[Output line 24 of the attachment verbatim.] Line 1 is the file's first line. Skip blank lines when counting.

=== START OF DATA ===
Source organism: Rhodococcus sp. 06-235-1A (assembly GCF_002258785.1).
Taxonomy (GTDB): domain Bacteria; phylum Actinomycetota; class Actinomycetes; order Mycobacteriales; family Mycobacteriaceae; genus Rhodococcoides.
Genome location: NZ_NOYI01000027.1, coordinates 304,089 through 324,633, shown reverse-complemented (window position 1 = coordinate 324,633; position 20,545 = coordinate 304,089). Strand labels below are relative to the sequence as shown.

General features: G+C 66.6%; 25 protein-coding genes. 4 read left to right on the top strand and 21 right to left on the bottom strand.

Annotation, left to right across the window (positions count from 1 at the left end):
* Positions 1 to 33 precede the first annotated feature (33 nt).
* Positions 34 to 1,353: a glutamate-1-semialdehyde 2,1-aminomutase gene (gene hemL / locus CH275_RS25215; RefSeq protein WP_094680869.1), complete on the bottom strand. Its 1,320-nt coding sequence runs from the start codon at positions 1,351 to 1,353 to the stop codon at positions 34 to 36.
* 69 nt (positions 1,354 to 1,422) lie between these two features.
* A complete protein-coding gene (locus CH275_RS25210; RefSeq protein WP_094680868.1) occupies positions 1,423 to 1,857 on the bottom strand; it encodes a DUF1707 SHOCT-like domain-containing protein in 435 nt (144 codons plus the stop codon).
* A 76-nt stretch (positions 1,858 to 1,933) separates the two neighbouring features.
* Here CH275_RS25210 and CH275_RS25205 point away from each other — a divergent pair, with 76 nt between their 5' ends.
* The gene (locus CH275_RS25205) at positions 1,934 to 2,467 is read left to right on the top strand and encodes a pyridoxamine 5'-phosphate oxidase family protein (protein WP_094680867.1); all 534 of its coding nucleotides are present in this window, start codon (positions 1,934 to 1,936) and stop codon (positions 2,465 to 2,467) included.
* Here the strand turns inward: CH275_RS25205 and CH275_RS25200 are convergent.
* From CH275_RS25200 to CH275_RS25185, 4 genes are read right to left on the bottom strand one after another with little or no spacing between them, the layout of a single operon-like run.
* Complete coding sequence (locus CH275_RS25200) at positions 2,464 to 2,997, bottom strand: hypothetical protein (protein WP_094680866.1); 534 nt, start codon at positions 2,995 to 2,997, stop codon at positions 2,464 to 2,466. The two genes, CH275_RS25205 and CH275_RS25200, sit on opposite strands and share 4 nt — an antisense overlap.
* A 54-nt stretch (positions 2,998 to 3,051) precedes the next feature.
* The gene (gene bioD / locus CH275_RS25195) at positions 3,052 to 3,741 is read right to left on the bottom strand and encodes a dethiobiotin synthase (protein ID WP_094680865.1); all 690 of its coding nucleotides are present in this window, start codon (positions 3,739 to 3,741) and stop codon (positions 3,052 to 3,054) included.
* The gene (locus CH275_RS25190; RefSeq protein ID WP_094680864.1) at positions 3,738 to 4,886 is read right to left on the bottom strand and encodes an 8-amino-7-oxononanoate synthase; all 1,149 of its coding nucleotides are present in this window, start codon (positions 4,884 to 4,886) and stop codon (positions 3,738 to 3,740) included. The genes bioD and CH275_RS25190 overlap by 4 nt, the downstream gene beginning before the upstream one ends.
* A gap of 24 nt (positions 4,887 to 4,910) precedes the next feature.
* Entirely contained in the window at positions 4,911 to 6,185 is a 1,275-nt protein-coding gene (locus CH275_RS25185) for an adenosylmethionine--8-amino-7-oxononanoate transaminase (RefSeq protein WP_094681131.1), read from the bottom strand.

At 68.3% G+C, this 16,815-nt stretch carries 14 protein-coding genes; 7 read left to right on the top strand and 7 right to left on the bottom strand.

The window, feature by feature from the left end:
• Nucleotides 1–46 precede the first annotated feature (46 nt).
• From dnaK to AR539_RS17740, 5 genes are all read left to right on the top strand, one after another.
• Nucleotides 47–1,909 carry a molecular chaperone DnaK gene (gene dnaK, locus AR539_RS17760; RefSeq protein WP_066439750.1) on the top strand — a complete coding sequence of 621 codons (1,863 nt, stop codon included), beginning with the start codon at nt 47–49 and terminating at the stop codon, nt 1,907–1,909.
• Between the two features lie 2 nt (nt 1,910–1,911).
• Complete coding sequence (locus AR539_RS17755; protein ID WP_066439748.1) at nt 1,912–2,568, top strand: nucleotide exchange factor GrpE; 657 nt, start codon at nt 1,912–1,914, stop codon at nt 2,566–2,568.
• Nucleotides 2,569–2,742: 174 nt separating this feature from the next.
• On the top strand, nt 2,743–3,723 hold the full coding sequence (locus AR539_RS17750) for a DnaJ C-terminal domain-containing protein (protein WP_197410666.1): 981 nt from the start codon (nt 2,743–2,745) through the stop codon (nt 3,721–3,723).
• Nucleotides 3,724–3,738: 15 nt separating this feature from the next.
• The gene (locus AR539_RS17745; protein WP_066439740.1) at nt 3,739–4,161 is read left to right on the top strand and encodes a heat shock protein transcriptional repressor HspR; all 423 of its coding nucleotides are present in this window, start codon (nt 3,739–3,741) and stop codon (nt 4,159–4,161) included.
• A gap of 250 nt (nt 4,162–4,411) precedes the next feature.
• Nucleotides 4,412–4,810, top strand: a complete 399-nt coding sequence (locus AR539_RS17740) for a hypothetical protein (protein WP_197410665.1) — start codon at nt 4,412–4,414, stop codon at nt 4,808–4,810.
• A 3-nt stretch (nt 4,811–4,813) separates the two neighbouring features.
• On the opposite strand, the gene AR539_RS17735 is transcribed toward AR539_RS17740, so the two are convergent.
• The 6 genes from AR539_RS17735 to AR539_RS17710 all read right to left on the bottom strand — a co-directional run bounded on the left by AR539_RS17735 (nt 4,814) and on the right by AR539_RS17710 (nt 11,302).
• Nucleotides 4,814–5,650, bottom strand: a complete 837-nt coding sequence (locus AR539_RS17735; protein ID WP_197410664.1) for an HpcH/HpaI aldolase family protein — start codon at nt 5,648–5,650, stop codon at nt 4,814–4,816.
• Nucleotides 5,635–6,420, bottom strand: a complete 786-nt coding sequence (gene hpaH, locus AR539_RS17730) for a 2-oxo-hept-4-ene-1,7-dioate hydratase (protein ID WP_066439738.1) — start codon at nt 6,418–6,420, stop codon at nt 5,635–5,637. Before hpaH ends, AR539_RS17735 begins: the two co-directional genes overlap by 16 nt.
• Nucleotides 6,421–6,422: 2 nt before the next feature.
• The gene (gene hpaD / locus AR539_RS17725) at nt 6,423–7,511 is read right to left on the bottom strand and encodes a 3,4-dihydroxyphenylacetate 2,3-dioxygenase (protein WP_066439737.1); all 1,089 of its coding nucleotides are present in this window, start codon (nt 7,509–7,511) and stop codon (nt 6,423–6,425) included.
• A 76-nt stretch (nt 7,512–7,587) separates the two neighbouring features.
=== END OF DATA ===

• From dnaK to AR539_RS17740, 5 genes are all read left to right on the top strand, one after another.